Charles and I followed a trail to a dugout so that we would know where to go before the arsenal was destroyed, because we had been warned that the camp area was in the danger zone. A violent earthquake, coming at that time, took our minds off the war. The trees around us swayed and groaned, and the earth tremors rising through our feet gave us a queer feeling of insecurity. One tremor followed another for an interval of about two minutes.

I went back to headquarters where I sat down to wait the danger-hour. At 2:55 A.M. I started slowly ambling toward the dugout. I was about halfway there when it seemed to me the whole earth blew up. The explosion was so breathtaking, the shaking of the earth so violent, that I could not go on. Throwing myself flat with my head between the roots of, and close against, a big tree, I waited for I did not know what as rain of steel pattered through the leaves.

Several hot pieces fell on my legs, forcing me to scramble until I shook them off. One explosion followed another, each of them shaking the trees much more violently than the earthquake had, as I wondered if a large piece of steel might not be following the small pieces and hunt me out. But all things come to an end in time, and eventually, I was at headquarters to see Colonel Williams and the major taking their leave of General King.

 On the morning of April 9, 1942 I had a chance to shake hands with the general before I picked up the regimental commander and moved back to our camp. Upon leaving his headquarters, I had nothing but admiration for General King. During the year I had served as a staff officer under his command at Fort Stotsenburg I had known he was a fine officer, and there was never the slightest doubt that he was a gentlemen through and through. But not until those last eight hours had I suspected the strength and depth of his character. In spite of the certainty that his name would be forever linked with the disgrace of the surrender of the greatest force that the United States had ever lost, and the belief that he would be court-martialed at the end of the war, he had had the courage to do what he thought was right. In this action, he had not relied on the support of any member of his command and he had been actively opposed by higher authority. It is my honest opinion that there was no greater hero on Bataan than he.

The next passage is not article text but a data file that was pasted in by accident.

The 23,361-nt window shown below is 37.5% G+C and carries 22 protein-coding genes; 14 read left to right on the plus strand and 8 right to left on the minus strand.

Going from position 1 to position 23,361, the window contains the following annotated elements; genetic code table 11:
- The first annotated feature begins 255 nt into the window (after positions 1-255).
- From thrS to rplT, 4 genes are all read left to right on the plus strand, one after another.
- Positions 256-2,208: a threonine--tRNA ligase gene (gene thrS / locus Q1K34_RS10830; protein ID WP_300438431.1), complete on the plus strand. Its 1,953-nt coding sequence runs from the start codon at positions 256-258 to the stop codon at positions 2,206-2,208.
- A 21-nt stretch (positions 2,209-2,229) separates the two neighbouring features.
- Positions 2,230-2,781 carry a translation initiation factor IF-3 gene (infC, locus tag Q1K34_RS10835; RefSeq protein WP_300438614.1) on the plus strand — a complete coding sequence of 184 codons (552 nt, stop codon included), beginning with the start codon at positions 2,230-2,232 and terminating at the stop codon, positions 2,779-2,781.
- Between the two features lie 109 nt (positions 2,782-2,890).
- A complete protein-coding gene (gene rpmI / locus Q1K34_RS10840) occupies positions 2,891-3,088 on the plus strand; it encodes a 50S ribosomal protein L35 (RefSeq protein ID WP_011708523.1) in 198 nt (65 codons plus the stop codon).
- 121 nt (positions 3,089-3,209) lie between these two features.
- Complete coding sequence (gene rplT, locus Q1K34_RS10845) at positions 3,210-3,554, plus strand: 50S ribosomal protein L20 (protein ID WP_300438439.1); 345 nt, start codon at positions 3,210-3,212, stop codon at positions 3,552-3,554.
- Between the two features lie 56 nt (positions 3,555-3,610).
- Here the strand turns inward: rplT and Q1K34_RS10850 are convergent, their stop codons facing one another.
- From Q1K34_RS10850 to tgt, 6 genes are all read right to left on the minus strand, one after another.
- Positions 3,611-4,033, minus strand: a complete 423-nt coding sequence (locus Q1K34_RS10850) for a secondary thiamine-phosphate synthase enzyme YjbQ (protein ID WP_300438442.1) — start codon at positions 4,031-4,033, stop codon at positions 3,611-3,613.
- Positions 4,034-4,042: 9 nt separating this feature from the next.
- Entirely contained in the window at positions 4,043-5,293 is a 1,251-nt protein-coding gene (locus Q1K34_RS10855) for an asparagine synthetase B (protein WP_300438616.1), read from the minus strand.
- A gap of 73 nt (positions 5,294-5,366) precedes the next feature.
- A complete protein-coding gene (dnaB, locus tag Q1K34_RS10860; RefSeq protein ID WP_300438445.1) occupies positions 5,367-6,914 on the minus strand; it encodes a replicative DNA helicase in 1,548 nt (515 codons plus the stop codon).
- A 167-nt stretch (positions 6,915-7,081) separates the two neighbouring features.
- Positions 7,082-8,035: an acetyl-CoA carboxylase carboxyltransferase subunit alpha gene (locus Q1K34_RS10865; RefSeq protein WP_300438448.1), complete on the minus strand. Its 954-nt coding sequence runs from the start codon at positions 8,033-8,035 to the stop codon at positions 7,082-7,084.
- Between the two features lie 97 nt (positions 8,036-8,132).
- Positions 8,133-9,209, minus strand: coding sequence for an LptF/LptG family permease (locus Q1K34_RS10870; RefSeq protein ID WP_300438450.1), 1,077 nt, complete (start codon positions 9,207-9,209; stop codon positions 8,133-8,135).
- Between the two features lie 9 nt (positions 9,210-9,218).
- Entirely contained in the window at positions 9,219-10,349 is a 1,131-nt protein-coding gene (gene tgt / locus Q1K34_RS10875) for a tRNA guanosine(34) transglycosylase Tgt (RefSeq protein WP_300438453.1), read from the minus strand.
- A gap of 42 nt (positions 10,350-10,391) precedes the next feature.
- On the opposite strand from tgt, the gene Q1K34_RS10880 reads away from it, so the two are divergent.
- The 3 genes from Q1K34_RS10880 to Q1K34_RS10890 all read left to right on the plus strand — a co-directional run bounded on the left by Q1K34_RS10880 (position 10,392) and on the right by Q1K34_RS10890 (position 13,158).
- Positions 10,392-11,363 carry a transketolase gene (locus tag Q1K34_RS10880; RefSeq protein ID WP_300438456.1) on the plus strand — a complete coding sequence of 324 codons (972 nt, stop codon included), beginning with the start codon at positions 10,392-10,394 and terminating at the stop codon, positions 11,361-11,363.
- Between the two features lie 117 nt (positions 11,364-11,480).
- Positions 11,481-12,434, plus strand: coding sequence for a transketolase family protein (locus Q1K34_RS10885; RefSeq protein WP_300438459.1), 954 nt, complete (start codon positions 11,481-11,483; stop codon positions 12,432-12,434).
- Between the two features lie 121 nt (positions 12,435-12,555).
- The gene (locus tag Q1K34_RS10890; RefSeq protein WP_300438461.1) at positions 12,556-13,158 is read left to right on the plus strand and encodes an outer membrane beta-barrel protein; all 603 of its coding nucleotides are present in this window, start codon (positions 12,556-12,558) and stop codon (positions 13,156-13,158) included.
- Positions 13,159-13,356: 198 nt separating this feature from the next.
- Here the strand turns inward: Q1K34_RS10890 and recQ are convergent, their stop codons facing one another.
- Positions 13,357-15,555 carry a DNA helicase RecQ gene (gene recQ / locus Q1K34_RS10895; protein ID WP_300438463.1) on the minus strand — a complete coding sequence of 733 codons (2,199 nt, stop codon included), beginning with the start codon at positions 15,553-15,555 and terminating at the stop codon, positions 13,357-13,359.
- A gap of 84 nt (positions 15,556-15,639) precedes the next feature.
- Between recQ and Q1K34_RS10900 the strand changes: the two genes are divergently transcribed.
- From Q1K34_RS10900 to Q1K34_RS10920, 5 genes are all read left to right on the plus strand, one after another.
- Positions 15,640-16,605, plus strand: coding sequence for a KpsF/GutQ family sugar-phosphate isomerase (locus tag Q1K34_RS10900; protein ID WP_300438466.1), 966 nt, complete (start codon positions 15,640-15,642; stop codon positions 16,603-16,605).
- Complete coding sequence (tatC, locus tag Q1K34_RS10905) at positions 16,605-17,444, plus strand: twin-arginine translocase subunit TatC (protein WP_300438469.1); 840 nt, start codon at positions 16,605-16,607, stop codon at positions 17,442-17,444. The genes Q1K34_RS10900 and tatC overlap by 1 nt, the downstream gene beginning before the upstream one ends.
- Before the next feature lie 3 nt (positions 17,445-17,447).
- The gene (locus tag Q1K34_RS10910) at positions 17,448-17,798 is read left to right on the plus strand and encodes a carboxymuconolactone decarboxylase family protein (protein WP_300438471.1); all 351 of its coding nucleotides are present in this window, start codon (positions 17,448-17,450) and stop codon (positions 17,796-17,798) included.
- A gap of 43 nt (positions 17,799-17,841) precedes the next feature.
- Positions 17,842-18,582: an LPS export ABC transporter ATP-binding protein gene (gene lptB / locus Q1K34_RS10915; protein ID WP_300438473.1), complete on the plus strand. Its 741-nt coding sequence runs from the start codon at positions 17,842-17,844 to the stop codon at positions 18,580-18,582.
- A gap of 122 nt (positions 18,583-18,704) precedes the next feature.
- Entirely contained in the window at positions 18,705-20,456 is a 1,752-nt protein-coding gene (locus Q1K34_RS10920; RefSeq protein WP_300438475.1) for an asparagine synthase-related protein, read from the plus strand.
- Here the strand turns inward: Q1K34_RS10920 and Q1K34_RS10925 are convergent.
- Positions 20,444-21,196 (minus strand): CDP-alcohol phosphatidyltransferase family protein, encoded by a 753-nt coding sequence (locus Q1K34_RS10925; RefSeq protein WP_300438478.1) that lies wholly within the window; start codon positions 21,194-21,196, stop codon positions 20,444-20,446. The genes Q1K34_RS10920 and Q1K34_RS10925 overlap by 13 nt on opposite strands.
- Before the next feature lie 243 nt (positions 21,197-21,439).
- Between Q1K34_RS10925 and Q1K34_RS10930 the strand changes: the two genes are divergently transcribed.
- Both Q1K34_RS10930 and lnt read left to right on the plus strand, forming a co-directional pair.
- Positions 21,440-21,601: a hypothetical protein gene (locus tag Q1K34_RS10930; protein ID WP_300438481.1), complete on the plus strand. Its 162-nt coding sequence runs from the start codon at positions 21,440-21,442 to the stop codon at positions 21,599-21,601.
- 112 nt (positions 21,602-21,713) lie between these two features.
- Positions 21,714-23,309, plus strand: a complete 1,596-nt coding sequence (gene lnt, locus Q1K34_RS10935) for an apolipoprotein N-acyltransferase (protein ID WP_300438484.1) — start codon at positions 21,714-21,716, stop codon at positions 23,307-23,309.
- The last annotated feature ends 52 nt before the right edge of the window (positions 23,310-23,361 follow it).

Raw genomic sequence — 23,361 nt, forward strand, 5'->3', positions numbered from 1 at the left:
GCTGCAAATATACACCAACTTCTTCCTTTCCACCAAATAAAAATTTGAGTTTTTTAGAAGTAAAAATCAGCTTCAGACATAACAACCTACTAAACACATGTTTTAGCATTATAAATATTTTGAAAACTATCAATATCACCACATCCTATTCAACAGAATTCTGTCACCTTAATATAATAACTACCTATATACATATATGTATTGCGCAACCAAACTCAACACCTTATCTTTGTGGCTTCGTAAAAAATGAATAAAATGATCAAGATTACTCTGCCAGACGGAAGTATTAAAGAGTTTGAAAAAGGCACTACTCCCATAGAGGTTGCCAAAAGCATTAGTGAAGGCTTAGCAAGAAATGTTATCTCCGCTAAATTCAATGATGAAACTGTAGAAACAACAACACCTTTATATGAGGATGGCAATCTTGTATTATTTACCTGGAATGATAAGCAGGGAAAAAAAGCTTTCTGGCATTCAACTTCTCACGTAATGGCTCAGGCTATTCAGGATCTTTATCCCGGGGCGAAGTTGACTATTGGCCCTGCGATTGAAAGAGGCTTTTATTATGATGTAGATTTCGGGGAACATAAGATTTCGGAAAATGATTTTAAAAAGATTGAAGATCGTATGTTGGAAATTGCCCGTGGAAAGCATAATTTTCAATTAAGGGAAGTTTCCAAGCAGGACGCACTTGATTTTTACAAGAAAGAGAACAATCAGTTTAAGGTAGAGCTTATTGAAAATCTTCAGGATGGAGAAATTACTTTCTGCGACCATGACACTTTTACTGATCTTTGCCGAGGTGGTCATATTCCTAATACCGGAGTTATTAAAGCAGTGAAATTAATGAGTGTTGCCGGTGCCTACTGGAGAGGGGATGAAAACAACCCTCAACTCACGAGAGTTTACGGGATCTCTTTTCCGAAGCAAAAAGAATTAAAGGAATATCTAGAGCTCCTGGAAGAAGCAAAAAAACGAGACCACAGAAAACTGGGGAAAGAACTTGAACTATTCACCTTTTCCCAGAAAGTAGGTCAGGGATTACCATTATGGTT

If you recall the press and radio reports from the Philippines, and from other sources which were available to you in the early stages of the war in the Philippines, you will realize that you were led to believe that an invincible  combined force of American and Filipinos, numbering one hundred thousand me, was defeating the Nips in every engagement and that our final victory was never in doubt. Actually, the victory of the Nips was never in doubt, because the bulk of our forces was inadequately prepared for combat.

At the time of the surrender of Bataan, there were in the Luzon Force approximately ten thousand Americans and les than sixty thousand Filipinos. The American combat units consisted of the infantry regiment, one anti-aircraft regiment, and a tank group, totaling about four thousand men, the remainder being dismounted air corps and service troops. The scout combat troops, not counting the artillery, totaled about four thousand men, and the infantry troops, both American and scout, barely exceeded five thousand. All of those men were half-starved, and at least forty percent of them were ineffective because of sickness. The Nips brought fresh, well trained troops from Japan for the attack on our defenses, and the power of their attack had been overwhelming on our starving, untrained and depleted Philippine Army Divisions.

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Japanese soldiers stand guard over American war prisoners just before the start of the “March of Death” for the soldiers of Bataan and Corregidor in 1942. This photograph was stolen from the Japanese by the Philippines during Japan’s three-year occupation in World War II. (AP Photo/U.S. Marine Corps)

General King had nothing left to stop the Nip attack when he decided to surrender. He well knew that the Nips were on the verge of overrunning Bataan and, judging from this knowledge of Japanese history, he believed the Nips would kill every man on Bataan, unless he forestalled the assault by surrendering. A number of years have passed, adding immeasurably to my knowledge on Nip character, and somewhat to my general knowledge, but I have learned nothing which would cause me to doubt that General King’s estimate of the situation and his resulting decision were the best he could have made.

It is interesting to note that in 1865, Confederate General Robert E Lee and 26,765 troops surrender at Appomattox Court House to US Lieutenant General Ulysses S Grant (US Civil War) on the same day, April 9.